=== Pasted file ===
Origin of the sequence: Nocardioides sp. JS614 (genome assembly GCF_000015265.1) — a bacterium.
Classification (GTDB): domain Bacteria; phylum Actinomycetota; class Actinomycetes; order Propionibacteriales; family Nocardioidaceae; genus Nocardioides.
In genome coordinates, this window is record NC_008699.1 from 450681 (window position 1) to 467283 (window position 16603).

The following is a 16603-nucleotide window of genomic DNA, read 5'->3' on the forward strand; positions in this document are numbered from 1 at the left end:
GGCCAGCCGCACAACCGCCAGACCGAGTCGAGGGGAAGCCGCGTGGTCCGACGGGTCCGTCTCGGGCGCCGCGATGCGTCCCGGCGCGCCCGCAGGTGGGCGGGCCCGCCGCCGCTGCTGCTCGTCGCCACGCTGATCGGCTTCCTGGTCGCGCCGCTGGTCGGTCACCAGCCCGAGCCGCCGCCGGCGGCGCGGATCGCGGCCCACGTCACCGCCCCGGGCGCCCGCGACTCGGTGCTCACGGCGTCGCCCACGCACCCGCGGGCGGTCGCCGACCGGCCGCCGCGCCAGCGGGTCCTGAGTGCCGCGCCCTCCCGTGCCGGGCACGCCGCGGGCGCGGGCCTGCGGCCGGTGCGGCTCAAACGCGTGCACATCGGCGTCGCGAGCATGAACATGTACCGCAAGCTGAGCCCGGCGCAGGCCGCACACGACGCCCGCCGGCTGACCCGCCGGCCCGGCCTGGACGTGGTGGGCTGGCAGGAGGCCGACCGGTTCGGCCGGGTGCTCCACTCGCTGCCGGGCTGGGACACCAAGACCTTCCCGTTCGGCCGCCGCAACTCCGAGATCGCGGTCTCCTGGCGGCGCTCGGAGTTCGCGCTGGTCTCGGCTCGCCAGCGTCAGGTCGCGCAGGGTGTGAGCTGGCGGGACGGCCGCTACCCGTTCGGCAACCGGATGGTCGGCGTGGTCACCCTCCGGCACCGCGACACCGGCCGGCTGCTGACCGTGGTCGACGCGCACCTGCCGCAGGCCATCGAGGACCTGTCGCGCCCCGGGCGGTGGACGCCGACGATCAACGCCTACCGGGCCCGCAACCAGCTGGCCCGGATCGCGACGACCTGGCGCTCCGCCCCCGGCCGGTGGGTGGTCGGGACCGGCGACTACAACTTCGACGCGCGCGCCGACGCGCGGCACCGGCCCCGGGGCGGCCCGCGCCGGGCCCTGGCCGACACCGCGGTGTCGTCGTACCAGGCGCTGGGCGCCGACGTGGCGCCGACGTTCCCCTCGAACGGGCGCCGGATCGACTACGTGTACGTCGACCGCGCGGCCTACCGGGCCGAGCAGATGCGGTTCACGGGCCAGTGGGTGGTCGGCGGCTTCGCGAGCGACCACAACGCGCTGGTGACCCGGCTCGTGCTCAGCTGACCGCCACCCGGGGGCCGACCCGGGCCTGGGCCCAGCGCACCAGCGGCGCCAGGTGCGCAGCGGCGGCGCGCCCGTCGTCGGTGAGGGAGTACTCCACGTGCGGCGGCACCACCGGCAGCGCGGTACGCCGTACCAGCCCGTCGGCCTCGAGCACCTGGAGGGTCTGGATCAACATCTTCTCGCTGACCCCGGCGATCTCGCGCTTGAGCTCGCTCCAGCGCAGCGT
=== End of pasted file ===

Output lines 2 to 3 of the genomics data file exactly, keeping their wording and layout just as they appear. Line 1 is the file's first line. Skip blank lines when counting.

Classification (GTDB): domain Bacteria; phylum Actinomycetota; class Actinomycetes; order Propionibacteriales; family Nocardioidaceae; genus Nocardioides.
In genome coordinates, this window is record NC_008699.1 from 450681 (window position 1) to 467283 (window position 16603).